Using

UK COPYRIGHT LAW HAS CHANGED

With significant benefits and changes for schools.

The big changes for schools are that the Exceptions for Education now encompass digital technologies and cover all forms of media - film, photography, music, etc as well as text. Importantly for schools working in an authenticated VLE and using systems like IWB are also covered by the Exceptions.

Download detailed summary of Copyright Changes for schools

NB. The detail on the CRW site has not yet been fully updated to reflect the changes, though the approaches to good practice and principles remain the same.


This update October 2014.

 

INTRODUCTION TO QUICKSTART SECTION

Copyright applies to all types of media - books of course where it all began - but also to e-books, films, video, news, music, audio, games, designs, newspapers, archives, libraries AND webstuff.  Digital isn't different.

PERSONAL STUDY

This is the GOOD NEWS and the easy bit. It is OK for teachers and students to use 'in copyright' materials for their personal study activity, including keeping copies of materials for their own reference. This also applies to everyone else of course.

EDUCATION USE

Jigsaw: Public Domain, through Wikipedia. Author: Amada44There are a range of things in place to help pupils and teachers carry out the curriculum and get on with day to day classroom activity, perparation and homework. Unfortunately they don't add up to complete coverage of everything you might want to do and they don't apply to everything you come across; it is very much a 'good news - bad news' situation and a jigsaw with a few bits missing.

EXCEPTIONS: Good News. There are a number of 'exceptions' to the UK Copyright Act to allow use of copyright materials for learning in schools and some for teaching. Bad news. They don't cover everything you might want to do - especially on-line. Good News.There is a list and explantion of the main exceptions for education in Section 3 of Copy Rights and Wrongs.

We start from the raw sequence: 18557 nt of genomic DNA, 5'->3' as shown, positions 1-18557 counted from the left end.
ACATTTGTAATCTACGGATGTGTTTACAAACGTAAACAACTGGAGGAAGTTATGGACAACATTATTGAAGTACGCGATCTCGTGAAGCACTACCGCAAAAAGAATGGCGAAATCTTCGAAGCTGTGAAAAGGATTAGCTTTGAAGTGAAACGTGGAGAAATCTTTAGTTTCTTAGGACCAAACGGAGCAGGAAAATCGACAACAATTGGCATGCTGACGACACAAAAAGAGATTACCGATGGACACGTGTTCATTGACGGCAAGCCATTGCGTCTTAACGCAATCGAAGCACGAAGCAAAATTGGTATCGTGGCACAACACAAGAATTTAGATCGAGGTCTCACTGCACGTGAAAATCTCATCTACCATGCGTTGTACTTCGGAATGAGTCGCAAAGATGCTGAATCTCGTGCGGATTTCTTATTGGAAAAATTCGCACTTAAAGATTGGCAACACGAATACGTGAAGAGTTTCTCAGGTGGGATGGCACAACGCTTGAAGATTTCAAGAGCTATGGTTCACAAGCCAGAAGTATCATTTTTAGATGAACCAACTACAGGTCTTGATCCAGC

TERMS OF USE: Good News. Many resources indicate on their websites how their materials may be used for education. Good examples are Wellcome Library, NEN Gallery, English Heritage and Wikipedia. Annoying News. The details of exactly what they allow is different between nearly every resource. Bad News. Not everyone adopts these good practices.

OPEN LICENCES: Good News. More materials suitable for learning are using open licences - such as Creative Commons, GNU, Open Government Licence. Open licences specify how they can be used, shared and re-used. Challenge. You have to sit down and learn about how they work; which you can do here - Introduction to Creative Commons in Quickstart and here Introduction to Open Licences in Section 2 of Copy Rights and Wrongs

PUBLIC DOMAIN: Good News. There is a lot of older materials which are in the public domain and which are therefore, not in copyright. Good News. Some people put new work into the public domain. Bad News. However, copyright can be claimed or licences required when older materials are digitised, republished or re-used in new works - so not everything old is OK.

PERMISSIONS: Good News. On many occassions a request to use copyright materials for education use will get a 'Yes' answer and sometime this contact or process will have added value as well as a feel-good factor. Bad News - times four. It can take a long time which you haven't got; you may be expected to pay; you may not get a reply; you may not even be able to find who to ask.

BLANKET LICENCES: Good News. Your school has probably invested in blanket licences for photocopying and scanning (CLA), recording broadcast programmes (ERA) and playing recorded music (PRS). Bad News. The Licences probably don't cover everything you want to do. Good News. There is a list with explanation about all the licences for school Section 2 of Copy Rights and Wrongs

THINGS TO DO

ACKNOWLEDGE: The main thing to do is to save the source information, with the copyright and creator acknowledgement so you can a) find the resource again and b) make a reference to it in your work for someone else to check or use and c) know what the copyright situation is should you want to publish it in your work later on. Copyright meets Learning.

LEARN: Increase your skill in indentifying copyright conditions for resources and webstuff and learn about open licences.

RECORD: When you build up sets of resources for pupils or teachers note the copyright situation - for instance three simple categories: personal study only; re-use in school; re-use beyond school.

NEXT STEPS

With digital technology the move from personal study and classroom activity to re-using and publishing materials can be easy and very quick; in many situations it will be a natural part of the learning process or programme.  As you move to RE-USE, PUBLISHING and DISTRIBUTION you have to re-consider the copyright implications - they are not the same as for personal study. Making up new resources and putting them into VLEs, onto DVD, into websites or social network services should set the orange warning light flashing for you to think it through again.

RE-USE

PUBLISHING and DISTRIBUTION